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Why is change such a challenge?

Many business professionals are successful but still face the challenge of kicking bad work or personal habits and developing helpful ones. Why is it so difficult to create new positive changes quickly? Why do we fall back to old habits? How can you stop the madness? Glad you asked.

In a majority of cases, change takes place more quickly and long term when three elements of the change are in line:

  • #1 The logic behind the change.
  • #2 The emotional reason for the change.
  • #3 The crystal clear path to change.

Let’s break it down. The logic is led by the emotional reason. If you do not have a strong emotional reason for the change, you will typically not succeed in making the change. The emotion could be fear or pleasure, either one works. But it has to tie into the logic. Finally, without a clear path and direction to making the change, you are more likely to get off track and fall back to an old habit.

As I coach my clients into becoming better sales professionals, I work on making sure all three elements are in line when bringing about a desired change. I find that the most likely element to quickly derail the whole process is the emotional reason. If it is not strong enough, another emotion will pull you away from the logic and the clear path of the change.

For example, a client may say, “I want to come home at a decent time and have more time for myself and family”. We discuss why it is important, how he or she will feel by accomplishing it, and what it looks like when it is successfully completed.

If the client has three-out-of-five good days on the new schedule, that’s an improvement. In the weeks that follow we continue to focus on keeping all three elements in line while gaining ground each day.

Where professionals stumble is when their emotions are tripped up by a sale gone wrong, a bad encounter with the boss, or a hundred other challenges we face in our profession. We throw everything out the window including all the progress we’ve made if the emotion at the moment is stronger than the emotional reason we founded our change on.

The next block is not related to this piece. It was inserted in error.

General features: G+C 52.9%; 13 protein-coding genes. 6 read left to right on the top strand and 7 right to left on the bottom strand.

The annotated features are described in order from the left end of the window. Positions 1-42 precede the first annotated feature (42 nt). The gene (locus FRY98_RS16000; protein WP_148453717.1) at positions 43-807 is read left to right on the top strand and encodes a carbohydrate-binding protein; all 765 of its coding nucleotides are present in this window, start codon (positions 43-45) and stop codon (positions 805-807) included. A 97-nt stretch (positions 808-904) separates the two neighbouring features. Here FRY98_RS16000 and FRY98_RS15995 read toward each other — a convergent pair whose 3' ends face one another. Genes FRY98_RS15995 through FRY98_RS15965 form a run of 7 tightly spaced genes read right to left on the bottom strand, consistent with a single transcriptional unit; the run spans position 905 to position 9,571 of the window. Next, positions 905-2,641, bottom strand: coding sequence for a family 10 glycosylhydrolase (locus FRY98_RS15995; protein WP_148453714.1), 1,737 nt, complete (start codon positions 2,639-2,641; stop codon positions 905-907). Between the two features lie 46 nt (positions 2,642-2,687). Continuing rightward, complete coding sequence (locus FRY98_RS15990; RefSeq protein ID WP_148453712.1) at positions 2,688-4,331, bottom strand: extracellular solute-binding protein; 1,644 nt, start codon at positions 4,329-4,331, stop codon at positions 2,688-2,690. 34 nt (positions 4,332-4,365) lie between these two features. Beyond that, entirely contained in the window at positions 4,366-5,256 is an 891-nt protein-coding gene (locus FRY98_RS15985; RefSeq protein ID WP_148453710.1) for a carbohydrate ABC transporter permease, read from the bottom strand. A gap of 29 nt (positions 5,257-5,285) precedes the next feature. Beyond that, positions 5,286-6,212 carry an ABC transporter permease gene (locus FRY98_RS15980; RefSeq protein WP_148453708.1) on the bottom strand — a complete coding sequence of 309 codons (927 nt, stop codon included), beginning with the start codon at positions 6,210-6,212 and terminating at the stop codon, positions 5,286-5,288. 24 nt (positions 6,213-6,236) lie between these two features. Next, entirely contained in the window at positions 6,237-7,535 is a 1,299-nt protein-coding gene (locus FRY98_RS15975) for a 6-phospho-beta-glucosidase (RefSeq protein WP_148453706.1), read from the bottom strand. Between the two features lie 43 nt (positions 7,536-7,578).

When you reach that point, you’re facing the big test. Which emotion will lead you? The emotion of sticking to your new schedule or the emotion to go back to an old behavior pattern?


Another emotion to be aware of is complacency. It grabs hold to the emotion you had for the big change, chews it up and spits it out. Now you’re in a complacency coma and back to old habits.

Here’s when complacency hits:

  • When you had a great month.
  • When you feel you deserve a break (it was the first time you even got close to selling that much).
  • When you lose focus of your goals.

Remember, your mind does not like you to change. It wants you to be in a state of less pain or struggle. You need to be mentally tough on your own, or maybe with the help from a coach, to push yourself, stay focused, and reach your new goals.

By simply being aware of how the three elements of change can improve your habits, you can quickly increase your sales performance and reach your goals.

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